The construction of Žilina’s hotels began with the tradition of building inns for the needs of merchants and travelers. While building livery stables (one in Varín), entrepeneurs realized that it would be necessary not only to replace a tired horse, but also perhaps to provide a tired traveler with a place to eat and sleep. These inns appeared on all trade routes. With the intense development of railways, the first real hotels began to appear alongside the inns. These hotels were built mostly near railway stations where waiting for train service might take anywhere from a few hours to several days, and travelers needed somewhere to stay.
The turn of the 19th and 20th century brought a massive hotel construction boom. Žilina, as a major railway junction, was no exception. In the historical centre, bordered by the former town walls, hotels such as The House of Nobility, Folkmann’s Inn, The Townhouse, Reisz and Hungária were already established. The first hotel outside the town was built by Heinrich Rémi. He called it simply Hotel Rémi or Palace Hotel Rémi.
The most modern hotel was Rémi
At the time of its opening it was the most prestigious and most modern hotel in the town. With 30 rooms as well as a café and a restaurant, it was originally built on two floors and faced three streets. Around 1930, the height was extended with a further two floors, increasing the capacity to 85 rooms.The well known phone number 201 was the link to the elegant hotel, which was a meeting place not only of local high society but also of national intellectuals. Interestingly, the hotel has a long time prominence in promotional materials of the town. References are made to the facility in the Guide of Považie published in 1914, which called it a "top, modern and luxurious facility" and mentions such advantages as the hotel’s electric lighting and heating. Other publications from 1931 and 1938 also mention the hotel. In addition to the hotel, the building also housed Jozef Kadlec’s Prague’s Smoked Meat Shop, as well as optics and ironmongery. Thanks to the hotel’s excellent reputation it often appeared on postcards. With time, a terrace was added to the first floor.It is not clear how long this structure stood, but postcards of the era show that guests could enjoy it for only a short time. The hotel saw significant visits and meetings among politicians, businessmen and nationalists, and is now a permanent part of the modern history of the town. Its prestige was maintained until 1945, though a sad chapter in the hotel’s history took place in 1940 when it was seized from its owners because they were Jews. 1945 saw a renaming of the hotel, probably from the excitement of liberation by the Soviet Army it became Hotel Moskva. In 1950 it was nationalized and its name changed again, this time to Hotel Polom. This name was a reference to a battle which took place on Polom Hill near Žilina during the liberation struggle. Known today as Palace Hotel Polom, recent years have seen a return to its former glory as a luxury hotel from the end of Austro - Hungarian Empire.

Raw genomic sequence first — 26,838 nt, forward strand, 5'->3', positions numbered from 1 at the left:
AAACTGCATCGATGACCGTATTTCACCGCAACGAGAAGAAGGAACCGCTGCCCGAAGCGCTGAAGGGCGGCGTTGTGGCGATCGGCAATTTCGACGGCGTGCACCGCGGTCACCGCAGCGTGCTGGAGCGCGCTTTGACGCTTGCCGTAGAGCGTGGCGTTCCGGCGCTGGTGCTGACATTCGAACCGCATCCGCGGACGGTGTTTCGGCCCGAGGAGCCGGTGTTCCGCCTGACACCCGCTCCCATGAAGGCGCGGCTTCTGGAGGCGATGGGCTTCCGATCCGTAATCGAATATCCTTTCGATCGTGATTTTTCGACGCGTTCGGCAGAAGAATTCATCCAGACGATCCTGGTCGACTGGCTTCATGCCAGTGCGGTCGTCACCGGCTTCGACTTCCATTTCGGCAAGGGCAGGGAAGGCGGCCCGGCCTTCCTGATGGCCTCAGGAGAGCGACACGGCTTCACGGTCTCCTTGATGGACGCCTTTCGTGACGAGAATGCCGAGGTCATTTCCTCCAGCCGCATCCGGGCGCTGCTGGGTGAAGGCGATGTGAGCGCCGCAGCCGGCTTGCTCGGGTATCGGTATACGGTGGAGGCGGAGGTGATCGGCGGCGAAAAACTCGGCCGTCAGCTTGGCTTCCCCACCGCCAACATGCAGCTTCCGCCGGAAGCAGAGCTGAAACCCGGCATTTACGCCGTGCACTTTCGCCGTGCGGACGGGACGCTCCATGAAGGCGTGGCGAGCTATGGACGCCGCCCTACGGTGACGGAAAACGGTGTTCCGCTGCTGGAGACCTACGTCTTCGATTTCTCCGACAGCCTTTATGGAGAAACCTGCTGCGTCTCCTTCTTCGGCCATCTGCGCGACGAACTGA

Other Žilina´s hotels
The year 1931 saw the emergence of a new competitor in the market with the construction of the nearby Metropol Hotel. Now the offices of General Health Insurance Company, the three - story building was built in an architectural style with a hint of modernism, designed by architect František Eduard Bednárik. There were nine hotels in the town of 17000 inhabitants at the time. With 74 rooms to accomodate guests, Hotel Metropol was second only to Hotel Palace Rémi (today known as Palace Hotel Polom) in prestige. Another hotel was built in 1911. Hotel Hungária was constructed by Adolf Munka as an entertainment and cultural centre for the town. In addition to the hotel the building housed Žilina’s cinema and an entertainment facility. Located in the town centre, this was the most popular entertainment complex in Žilina during the final years of the Habsburg Empire. This is evidenced by the fact that it had its own postcard. Seen above, the card is one of the few with a picture of Žilina at night and the image includes drinkers and celebrants enjoying a night in the town. The hotel held performances, balls and other parties.
A capacity Žilina´s hotels
Žilina´s hotel accommodation capacity around 1930 stood as follows: Hotel Rémi (85 rooms) Hotel Metropol (74 rooms), Hotel Reich (later known as Hotel Dukla, 40 rooms), Reisz (now the Grand Hotel, 35 rooms), Hotel Tatra (now the SLSP bank branch location on Hurban Street, 12 rooms), Hotel Astória (10 rooms), Hotel Europe (now the primary art school building at the corner of Dolný Val and Hodža Street, 10 rooms), Hotel Slovan (10 rooms) and Folkmann’s House (4 rooms). After the year 1950, Žilina had more than 26,000 inhabitants but only four hotels remained: Hotel Polom, Hotel Metropol, Hotel Grand and Hotel Dukla. In 1981, the largest and most modern four star hotel in Žilina was opened – Hotel Slovakia.
Source: M. Mrva, TIO Žilina (according to academic literature, by G. Krušinský).